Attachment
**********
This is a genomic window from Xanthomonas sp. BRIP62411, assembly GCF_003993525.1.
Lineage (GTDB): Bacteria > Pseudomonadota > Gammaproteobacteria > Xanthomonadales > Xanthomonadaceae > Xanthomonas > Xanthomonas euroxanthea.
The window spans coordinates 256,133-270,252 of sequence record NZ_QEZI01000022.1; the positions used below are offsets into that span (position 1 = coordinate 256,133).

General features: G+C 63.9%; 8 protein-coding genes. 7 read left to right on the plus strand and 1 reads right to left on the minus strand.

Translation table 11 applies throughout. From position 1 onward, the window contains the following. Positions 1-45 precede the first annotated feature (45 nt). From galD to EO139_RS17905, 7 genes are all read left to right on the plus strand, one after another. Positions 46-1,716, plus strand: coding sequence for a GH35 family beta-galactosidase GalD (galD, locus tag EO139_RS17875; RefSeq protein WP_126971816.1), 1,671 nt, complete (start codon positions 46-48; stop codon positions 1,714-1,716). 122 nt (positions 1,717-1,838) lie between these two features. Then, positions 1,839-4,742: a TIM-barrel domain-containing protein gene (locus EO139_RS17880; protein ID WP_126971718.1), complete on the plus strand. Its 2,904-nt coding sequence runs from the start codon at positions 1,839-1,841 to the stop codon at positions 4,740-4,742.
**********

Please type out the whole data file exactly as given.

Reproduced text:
This is a genomic window from Xanthomonas sp. BRIP62411, assembly GCF_003993525.1.
Lineage (GTDB): Bacteria > Pseudomonadota > Gammaproteobacteria > Xanthomonadales > Xanthomonadaceae > Xanthomonas > Xanthomonas euroxanthea.
The window spans coordinates 256,133-270,252 of sequence record NZ_QEZI01000022.1; the positions used below are offsets into that span (position 1 = coordinate 256,133).

General features: G+C 63.9%; 8 protein-coding genes. 7 read left to right on the plus strand and 1 reads right to left on the minus strand.

Translation table 11 applies throughout. From position 1 onward, the window contains the following. Positions 1-45 precede the first annotated feature (45 nt). From galD to EO139_RS17905, 7 genes are all read left to right on the plus strand, one after another. Positions 46-1,716, plus strand: coding sequence for a GH35 family beta-galactosidase GalD (galD, locus tag EO139_RS17875; RefSeq protein WP_126971816.1), 1,671 nt, complete (start codon positions 46-48; stop codon positions 1,714-1,716). 122 nt (positions 1,717-1,838) lie between these two features. Then, positions 1,839-4,742: a TIM-barrel domain-containing protein gene (locus EO139_RS17880; protein ID WP_126971718.1), complete on the plus strand. Its 2,904-nt coding sequence runs from the start codon at positions 1,839-1,841 to the stop codon at positions 4,740-4,742.